What is a CT scan?
A CT scan is an imaging test that uses X-rays and a computer to take cross-sectional pictures of the body. A CT scan, also called a CAT (computed axial tomography) scan, makes layered images of an entire body area. The images are similar to slices of a loaf of bread. CT scans are more detailed than regular X-rays They help doctors diagnose and treat many diseases, disorders and conditions.
A CT scan is a painless, noninvasive medical test. It makes images of any organ or body part. A CT scan is only one method of diagnosing and monitoring many diseases, disorders and conditions. Discuss all your diagnostic and monitoring options with your doctor to understand which options are best for you.
Types of CT scans
Standard CT scans can make pictures of almost any body structure using only the CT scan machine. Your doctor may add a contrast agent or dye or use specialized CT scan machines and techniques to make clearer or more detailed images. Specialized CT scans include:
- Cardiac CT makes detailed images of the heart and often involves injecting a contrast dye into a vein.
- Coronary calcium scan looks for calcium deposits in the coronary (heart) arteries. A coronary calcium scan uses medication to slow your heart and an EKG machine to record your heart’s electrical activity during the scan.
- CT angiography makes detailed images of blood vessels and tissues by injecting a dye through a small tube (catheter) inserted into a vein.
- CT enterography makes detailed pictures of the small intestine using a contrast dye that you drink.
- CT colonography (virtual colonoscopy) makes detailed pictures of the inside of the large intestine. It involves pumping carbon dioxide gas through a tube in the rectum to expand the large intestine for better viewing.
- Multislice CT or multidetector CT makes thinner imaging slices in a shorter period than a traditional CT scan. This creates images with more detail.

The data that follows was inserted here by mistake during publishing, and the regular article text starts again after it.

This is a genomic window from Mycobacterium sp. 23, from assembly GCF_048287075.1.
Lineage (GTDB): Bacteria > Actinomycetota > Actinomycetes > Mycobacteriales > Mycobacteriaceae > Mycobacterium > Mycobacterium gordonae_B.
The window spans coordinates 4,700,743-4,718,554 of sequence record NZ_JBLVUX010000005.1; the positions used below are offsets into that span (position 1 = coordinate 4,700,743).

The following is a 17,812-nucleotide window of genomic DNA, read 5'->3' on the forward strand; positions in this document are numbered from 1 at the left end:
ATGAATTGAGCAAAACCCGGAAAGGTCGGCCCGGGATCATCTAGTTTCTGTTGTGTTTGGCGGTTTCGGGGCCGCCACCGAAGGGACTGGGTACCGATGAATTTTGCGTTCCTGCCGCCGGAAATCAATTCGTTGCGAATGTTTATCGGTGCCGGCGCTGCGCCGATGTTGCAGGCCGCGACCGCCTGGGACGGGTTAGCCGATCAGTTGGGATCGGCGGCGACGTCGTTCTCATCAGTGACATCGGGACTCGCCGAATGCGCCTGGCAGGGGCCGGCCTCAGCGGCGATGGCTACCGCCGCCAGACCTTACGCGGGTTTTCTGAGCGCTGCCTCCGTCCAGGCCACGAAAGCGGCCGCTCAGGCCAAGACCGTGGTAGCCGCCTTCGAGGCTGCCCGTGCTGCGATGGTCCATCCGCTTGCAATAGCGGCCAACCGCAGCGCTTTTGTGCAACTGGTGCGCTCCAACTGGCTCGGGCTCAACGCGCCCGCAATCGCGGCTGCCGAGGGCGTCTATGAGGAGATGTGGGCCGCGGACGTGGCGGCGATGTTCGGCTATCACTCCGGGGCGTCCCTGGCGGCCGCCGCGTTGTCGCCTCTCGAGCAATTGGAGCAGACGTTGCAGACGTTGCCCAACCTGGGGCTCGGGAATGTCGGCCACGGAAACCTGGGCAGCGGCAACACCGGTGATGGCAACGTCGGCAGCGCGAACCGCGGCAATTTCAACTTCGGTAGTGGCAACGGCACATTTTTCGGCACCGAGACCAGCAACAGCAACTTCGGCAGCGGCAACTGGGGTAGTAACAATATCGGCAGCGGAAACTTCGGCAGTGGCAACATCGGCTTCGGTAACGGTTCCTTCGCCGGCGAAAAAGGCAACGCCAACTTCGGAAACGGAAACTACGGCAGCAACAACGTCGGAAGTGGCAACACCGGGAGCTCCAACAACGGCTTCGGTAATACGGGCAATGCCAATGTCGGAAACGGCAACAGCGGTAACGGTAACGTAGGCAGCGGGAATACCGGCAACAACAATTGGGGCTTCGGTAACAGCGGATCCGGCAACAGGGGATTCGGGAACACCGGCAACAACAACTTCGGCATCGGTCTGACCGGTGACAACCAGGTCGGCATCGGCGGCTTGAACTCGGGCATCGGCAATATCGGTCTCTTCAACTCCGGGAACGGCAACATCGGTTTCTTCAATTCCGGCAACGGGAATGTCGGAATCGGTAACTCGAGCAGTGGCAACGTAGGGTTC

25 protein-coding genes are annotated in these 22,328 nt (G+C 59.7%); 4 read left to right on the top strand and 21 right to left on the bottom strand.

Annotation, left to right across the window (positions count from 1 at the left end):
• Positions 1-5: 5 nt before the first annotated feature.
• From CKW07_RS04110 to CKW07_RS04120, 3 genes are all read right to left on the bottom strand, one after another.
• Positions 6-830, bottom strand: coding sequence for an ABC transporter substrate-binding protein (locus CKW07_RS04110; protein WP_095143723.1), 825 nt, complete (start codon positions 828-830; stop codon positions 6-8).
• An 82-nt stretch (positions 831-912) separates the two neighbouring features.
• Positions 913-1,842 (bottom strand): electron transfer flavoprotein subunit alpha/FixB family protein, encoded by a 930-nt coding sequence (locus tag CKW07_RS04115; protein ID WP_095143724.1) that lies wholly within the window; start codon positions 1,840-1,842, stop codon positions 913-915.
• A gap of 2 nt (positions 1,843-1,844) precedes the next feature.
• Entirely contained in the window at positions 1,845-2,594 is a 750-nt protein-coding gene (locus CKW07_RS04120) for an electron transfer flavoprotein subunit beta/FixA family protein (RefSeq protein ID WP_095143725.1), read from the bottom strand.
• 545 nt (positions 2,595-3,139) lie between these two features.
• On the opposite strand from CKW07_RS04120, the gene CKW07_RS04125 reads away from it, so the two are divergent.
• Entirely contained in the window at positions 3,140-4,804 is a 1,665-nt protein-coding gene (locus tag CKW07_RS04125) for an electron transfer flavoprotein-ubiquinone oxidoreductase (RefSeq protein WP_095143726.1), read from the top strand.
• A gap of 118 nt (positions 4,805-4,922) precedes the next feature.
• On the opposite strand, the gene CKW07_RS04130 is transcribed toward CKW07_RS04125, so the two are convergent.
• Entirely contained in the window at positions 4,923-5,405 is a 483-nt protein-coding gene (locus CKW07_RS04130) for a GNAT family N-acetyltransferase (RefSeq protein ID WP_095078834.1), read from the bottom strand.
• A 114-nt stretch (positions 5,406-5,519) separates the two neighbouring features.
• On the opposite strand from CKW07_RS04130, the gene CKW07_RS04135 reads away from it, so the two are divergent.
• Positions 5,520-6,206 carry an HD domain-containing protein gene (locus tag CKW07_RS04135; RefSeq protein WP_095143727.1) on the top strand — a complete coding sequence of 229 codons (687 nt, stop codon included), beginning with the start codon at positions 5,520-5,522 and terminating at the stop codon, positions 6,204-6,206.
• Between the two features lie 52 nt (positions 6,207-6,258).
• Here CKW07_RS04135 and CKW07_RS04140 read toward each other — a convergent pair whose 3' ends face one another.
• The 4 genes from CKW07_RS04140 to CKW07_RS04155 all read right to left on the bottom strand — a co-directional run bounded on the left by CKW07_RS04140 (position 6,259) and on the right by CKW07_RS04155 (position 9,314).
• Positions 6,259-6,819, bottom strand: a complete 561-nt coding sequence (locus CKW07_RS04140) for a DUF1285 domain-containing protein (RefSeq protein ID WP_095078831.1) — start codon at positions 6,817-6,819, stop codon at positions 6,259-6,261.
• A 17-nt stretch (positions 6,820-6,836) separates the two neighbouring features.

- SPECT (single-photon emission computed tomography) shows the function of organs. A SPECT scan is a type of nuclear imaging test that uses a radioactive substance and a special camera combined with CT scanning to create 3-D pictures.
- PET/CT (positron emission tomography/computed tomography) is used to diagnose or determine the severity of many diseases, such as cancer. PET/CT is a type of nuclear imaging test that makes images using a radioactive substance and a special camera combined with CT to create detailed pictures.
Why is a CT scan performed?
Your doctor may recommend a CT scan to screen, diagnose, and monitor the progress of many diseases, disorders and conditions in almost any part of the body. Examples include:
- Aneurysms including brain aneurysms and aortic aneurysms in the abdomen or chest
- Atherosclerotic disease including coronary artery disease and peripheral artery disease
- Blood clots including clots that cause pulmonary embolisms and ischemic stroke
- Chronic diseases including osteoporosis and arthritis
- Congenital malformations including birth defects of the heart, kidneys, brain, and blood vessels
- Infections including abscesses and acute appendicitis
- Inflammatory bowel disease including Crohn’s disease and ulcerative colitis
- Injuries and trauma including broken bones and organ injury such as a ruptured pancreas or brain hematoma
- Internal bleeding including hemorrhagic stroke and bleeding due to trauma
- Tumors and cancer including benign masses, lymphomas, and cancers of organs such as the kidney, brain, liver, pancreas and colon
CT scans are also used to:
- Confirm a diagnosis of symptoms including facial drooping, slurred speech, changes in vision, and abdominal and pelvic pain
- Guide procedures including biopsies and drainages of abscesses
- Monitor treatments including the results of surgery, chemotherapy, and radiation therapy
- Plan surgery and other treatments including chemotherapy, radiation therapy, and cancer, tumor, and organ transplant surgeries
Who performs a CT scan?
A radiologic technologist supervised by a radiologist
© Copyright 2014 Health Grades, Inc. All rights reserved. This information is for educational purposes only and is not intended as a substitute for professional medical care. For specific medical advice, diagnoses and treatment, consult your doctor.